Climate and Inclusion Statement
The Department of English strives to provide a welcoming and inclusive environment for everyone. Some of our efforts are highlighted on this page, which we hope will also serve as an invitation for members of our community to help us continue to make positive changes in our workplace, our classrooms, and our discipline.
Statements from our Professional Organizations
- The Modern Language Association’s Executive Council Statement Deploring Systemic Racism
- The National Council of Teacher of English’s statement on anti-racism
- The Conference on College Composition and Communication’s statement on Disability Studies in Composition
Diversity and Inclusion in the Department of English
Our Diversity Committee has provided resources for teaching and drafted a diversity statement for faculty to include in course syllabi. Most recently, the committee has explored ways to improve our support for first-generation students. Many of our faculty participate in the College’s First Faculty mentor program, and we are working on strategies to better support first-generation students throughout our curriculum. One outcome of the Committee’s work is a symposium on Diversity in the Writing Classroom planned for 2021.
The English department’s curriculum includes twenty classes that meet the International and Cultural Diversity requirements, and four more that meet the Cultural Diversity requirements — more than any other department in the college. We are actively developing additional courses in LatinX literature and other areas that will deepen our students’ engagement with scholarly and creative work by and about BIPOC and other underrepresented groups. The department has also hosted several Phi Beta Kappa Visiting Scholars, who meet with undergraduates and present a talk that is open to the public. Through this program, we’ve hosted Laura Brown, Ayanna Thompson and coming this fall, Evie Shockley.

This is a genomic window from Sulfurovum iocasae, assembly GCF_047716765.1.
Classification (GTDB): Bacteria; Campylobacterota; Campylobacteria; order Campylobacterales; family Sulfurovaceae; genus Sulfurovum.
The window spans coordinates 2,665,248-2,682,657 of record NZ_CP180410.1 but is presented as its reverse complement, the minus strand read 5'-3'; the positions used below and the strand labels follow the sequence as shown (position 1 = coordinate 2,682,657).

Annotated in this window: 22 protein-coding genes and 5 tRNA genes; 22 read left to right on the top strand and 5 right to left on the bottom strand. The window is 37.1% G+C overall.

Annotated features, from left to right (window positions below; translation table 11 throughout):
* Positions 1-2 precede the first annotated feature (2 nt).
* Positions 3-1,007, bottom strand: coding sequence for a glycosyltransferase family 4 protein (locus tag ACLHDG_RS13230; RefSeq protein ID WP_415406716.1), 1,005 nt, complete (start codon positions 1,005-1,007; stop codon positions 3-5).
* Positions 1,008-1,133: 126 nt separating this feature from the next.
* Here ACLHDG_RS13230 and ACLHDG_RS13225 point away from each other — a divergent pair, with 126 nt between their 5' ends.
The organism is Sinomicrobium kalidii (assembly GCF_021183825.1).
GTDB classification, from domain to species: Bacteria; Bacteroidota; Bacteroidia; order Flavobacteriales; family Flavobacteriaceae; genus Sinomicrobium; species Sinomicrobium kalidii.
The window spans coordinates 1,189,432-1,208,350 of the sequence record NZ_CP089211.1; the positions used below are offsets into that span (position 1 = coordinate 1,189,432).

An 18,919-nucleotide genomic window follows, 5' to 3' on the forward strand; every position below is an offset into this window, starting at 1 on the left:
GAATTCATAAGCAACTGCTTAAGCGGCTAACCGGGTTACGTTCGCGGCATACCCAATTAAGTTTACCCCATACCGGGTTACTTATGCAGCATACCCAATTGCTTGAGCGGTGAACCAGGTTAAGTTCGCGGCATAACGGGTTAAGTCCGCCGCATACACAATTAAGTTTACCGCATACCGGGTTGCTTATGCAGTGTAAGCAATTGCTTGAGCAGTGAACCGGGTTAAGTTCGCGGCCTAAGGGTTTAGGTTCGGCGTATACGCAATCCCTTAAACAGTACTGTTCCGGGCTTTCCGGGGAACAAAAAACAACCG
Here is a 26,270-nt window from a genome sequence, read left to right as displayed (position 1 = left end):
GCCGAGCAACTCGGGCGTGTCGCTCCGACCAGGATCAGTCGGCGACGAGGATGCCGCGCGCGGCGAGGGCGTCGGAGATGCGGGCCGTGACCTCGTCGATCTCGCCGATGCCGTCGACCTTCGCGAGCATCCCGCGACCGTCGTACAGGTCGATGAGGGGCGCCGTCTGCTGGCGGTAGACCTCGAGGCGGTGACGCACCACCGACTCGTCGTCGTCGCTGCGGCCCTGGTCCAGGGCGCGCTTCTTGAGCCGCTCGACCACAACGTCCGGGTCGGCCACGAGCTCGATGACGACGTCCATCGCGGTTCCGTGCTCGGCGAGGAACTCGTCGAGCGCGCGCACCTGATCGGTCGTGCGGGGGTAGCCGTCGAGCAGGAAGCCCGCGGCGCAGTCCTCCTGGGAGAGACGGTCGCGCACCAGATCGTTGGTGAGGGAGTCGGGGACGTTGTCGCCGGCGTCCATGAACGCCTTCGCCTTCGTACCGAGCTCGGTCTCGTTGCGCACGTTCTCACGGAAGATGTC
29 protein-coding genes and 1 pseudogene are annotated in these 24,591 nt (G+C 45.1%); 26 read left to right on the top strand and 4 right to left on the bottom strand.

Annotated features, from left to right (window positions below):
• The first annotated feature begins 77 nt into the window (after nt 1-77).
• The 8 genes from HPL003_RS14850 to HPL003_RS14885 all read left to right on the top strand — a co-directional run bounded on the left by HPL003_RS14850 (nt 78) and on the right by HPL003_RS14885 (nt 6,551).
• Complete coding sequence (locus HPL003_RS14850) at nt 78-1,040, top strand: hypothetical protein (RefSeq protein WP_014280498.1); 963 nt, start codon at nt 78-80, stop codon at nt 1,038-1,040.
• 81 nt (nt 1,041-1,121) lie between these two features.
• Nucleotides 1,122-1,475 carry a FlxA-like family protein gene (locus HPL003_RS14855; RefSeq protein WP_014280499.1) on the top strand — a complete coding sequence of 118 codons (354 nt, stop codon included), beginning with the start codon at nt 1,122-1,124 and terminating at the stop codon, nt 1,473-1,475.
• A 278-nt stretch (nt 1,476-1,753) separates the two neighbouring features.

We are especially proud of the faculty and staff who have received awards for their efforts to support diversity, inclusion, and equity, including the College’s Achieving Climate and Inclusion Award, the Aggie Allies Rainbow Award for Accountability, Climate and Equity, and the Aggie Allies Phyllis Randolph Frye Advocacy Award. And for fifteen years, the department has sponsored Brazos Valley Reads, a program that brings socially engaged and nationally and internationally recognized writers to campus. In addition to meeting with students and faculty, BVR writers present a talk that is open to the community. Recent BVR writers have included former student Joy Castro (2018), Colson Whitehead (2019), and Elizabeth Acevedo (2020).
Our faculty includes specialists in African-American and Africana studies, Caribbean literature and thought, critical race theory, gender and queer studies, disaporic studies, indigenous studies, LatinX studies, settler colonial studies, South Asian studies, and transnational and postcolonial studies. You can learn more about research and creative work in our department in the Research and Creative Activity section of our site.